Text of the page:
Still other bacteria acquire resistance by simply not allowing the antibiotic to enter the cell. The bacterium mentioned above, Neisseria gonorrhea, has altered porin proteins, thereby stopping uptake of the antibiotic. Some bacteria acquire intricate pumping mechanisms to expel the drug when it gains entry to their cell.

Finally, bacteria may mutate the gene for the target macromolecule with which the antibiotic is supposed to bind. For example, tetracycline binds to and inhibits ribosomes, so a mutation in the ribosomal genes may cause conformational alterations in the ribosomal proteins that prevent tetracycline from binding but still allow the ribosome to function.

Resistance and Public Health

The effects of antibiotic resistance are reflected in the agriculture, food, medical, and pharmaceutical industries. Livestock are fed about half of the antibiotics manufactured in the United States as a preventative measure, rather than in the treatment of specific diseases. Such usage has resulted in hamburger meat that contains drug-resistant and difficult-to-treat Salmonella Newport, which has led to seventeen cases of gastroenteritis including one death. Some MDR-tuberculoid strains arise because patients are reluctant to follow the six-months or more of treatment needed to effectively cure tuberculosis. If the drug regimen is not followed, less sensitive bacteria have the chance to multiply and gradually emerge into resistant strains. In other cases the "shotgun" method of indiscriminately prescribing/taking several antibiotics runs the risk of creating "super MDR-germs." Moreover, millions of antibiotic prescriptions are written by physicians each year for viral infections, against which antibiotics are useless. The patient insists on a prescription, and many doctors willingly go along with the request.

Because global travel is common, the potential of creating pandemics is looming. In many Third World countries, diluted antibiotics are sold on the black market. The dosage taken is often too low to be effective, or the patient takes the drug for a very short time. All these behaviors contribute to the development of resistant strains of infectious organisms. If humans are to gain the upper hand against MDR bacteria, it is the responsibility of these industries and the public to educate themselves and to engage in careful practices and therapy.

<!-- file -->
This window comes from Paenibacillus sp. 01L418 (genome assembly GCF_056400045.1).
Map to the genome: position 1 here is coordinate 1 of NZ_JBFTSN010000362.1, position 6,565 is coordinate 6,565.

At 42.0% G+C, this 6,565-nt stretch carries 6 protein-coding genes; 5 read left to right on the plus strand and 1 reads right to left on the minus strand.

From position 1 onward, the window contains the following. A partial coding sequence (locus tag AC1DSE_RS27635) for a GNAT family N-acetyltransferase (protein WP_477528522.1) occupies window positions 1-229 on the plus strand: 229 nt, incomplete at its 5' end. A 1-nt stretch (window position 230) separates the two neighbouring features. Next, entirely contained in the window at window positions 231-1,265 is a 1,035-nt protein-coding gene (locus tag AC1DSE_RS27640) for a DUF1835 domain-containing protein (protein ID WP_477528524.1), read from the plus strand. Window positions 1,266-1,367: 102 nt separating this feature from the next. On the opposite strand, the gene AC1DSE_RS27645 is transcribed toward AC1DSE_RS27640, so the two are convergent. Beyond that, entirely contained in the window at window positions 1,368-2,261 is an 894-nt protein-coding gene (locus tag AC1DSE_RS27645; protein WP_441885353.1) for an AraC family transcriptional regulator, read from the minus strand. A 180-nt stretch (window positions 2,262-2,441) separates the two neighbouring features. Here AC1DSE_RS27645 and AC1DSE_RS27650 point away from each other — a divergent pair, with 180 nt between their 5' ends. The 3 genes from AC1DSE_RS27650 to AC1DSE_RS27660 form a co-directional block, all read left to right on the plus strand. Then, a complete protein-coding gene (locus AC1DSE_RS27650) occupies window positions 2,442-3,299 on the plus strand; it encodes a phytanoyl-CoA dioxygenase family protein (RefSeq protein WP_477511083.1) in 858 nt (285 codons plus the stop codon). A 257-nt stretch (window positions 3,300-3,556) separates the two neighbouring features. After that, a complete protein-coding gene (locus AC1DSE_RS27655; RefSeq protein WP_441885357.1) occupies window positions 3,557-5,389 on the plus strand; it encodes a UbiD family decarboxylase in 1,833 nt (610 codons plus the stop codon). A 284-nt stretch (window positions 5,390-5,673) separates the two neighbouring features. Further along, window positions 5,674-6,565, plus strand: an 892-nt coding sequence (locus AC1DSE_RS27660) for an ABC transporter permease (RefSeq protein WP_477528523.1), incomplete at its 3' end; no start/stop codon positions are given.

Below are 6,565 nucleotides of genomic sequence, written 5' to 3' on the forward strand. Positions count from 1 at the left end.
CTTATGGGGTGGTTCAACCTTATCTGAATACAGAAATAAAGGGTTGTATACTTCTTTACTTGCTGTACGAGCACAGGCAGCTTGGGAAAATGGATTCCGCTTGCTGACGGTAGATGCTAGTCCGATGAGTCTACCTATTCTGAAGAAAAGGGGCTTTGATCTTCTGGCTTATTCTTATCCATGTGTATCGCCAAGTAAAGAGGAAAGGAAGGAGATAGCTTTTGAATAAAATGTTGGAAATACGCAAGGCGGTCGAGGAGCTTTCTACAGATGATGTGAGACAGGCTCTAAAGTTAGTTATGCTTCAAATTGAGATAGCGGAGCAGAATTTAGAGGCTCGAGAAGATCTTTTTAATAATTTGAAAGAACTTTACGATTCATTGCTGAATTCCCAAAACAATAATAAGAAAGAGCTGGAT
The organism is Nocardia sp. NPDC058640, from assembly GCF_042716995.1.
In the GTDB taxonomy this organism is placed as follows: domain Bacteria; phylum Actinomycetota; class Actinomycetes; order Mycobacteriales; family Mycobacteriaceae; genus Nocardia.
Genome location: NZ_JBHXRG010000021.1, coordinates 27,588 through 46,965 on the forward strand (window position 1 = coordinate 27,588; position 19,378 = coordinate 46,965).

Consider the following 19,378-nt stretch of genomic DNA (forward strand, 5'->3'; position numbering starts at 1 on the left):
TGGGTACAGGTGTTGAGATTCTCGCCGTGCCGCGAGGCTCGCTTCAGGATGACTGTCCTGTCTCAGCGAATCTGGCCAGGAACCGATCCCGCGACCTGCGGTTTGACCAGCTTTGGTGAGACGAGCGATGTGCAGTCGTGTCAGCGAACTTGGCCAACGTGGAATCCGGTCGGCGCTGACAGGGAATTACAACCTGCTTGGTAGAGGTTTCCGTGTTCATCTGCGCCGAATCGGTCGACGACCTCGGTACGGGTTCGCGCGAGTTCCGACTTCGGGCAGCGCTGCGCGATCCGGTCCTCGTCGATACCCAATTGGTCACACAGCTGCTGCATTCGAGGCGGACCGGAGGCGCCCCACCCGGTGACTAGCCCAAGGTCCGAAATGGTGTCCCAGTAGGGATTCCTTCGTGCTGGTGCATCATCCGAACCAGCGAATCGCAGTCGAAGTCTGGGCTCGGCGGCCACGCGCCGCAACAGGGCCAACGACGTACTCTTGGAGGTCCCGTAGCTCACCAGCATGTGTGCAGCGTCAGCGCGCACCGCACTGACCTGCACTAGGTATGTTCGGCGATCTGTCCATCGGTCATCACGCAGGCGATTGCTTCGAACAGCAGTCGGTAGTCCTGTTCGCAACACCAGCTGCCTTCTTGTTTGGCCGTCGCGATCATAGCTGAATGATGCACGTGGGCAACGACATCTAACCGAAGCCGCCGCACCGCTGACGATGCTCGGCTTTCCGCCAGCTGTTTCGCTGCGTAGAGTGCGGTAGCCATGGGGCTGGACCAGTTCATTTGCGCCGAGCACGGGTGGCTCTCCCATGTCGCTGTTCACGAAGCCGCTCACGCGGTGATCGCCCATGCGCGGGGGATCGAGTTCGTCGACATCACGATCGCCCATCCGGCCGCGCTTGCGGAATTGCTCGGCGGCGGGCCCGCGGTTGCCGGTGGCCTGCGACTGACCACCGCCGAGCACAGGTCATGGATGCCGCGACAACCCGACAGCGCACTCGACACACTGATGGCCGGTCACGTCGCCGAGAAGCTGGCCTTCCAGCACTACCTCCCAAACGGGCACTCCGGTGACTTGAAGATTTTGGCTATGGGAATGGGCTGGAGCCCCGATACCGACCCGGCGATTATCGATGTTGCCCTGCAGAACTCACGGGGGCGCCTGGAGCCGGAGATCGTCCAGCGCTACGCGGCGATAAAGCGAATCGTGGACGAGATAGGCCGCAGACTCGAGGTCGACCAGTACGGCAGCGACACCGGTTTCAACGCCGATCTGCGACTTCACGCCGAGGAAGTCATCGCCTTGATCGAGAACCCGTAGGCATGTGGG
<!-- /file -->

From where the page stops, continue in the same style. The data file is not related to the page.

see also Conjugation; Eubacteria; Mutagen; Plasmid; Transposable Genetic Elements.

Paul K. Small


Garrett, Laurie. The Coming Plague. New York: Farrar, Strauss, Giroux, 1996.

Ingraham, John, and Caroline Ingraham. Introduction to Microbiology, 2nd ed. Pacific Grove, CA: Brooks/Cole, 2000.

Nester, Eugene W., et al. Microbiology: A Human Perspective, 3rd ed. Boston: McGraw Hill, 2001.

Schaechter, Moselio, et al. Mechanisms of Microbial Disease, 3rd ed. Baltimore: Williams and Wilkins, 1998.

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antibiotic resistance

antibiotic resistance Resistance to antibiotic drugs acquired by many bacteria and other pathogens. Because some bacteria survive while non-resistant strains die, they pass their resistance to their progeny and resistance increases in the population. Some bacteria have the ability to pass the genes for antibiotic resistance to other organisms of different species on plasmids (small lengths of DNA). Spread of resistance is accelerated by routine prescription of antibiotics to humans and unregulated application to farm animals for the purpose of disease prevention rather than cure. An inadequate dose or failure to complete a course of antibiotics increases the chances of resistant microorganisms surviving to breed. This may lead to the return of epidemics of untreatable infectious disease, and can create a cycle in which the development of more advanced, powerful antibiotics are constantly needed.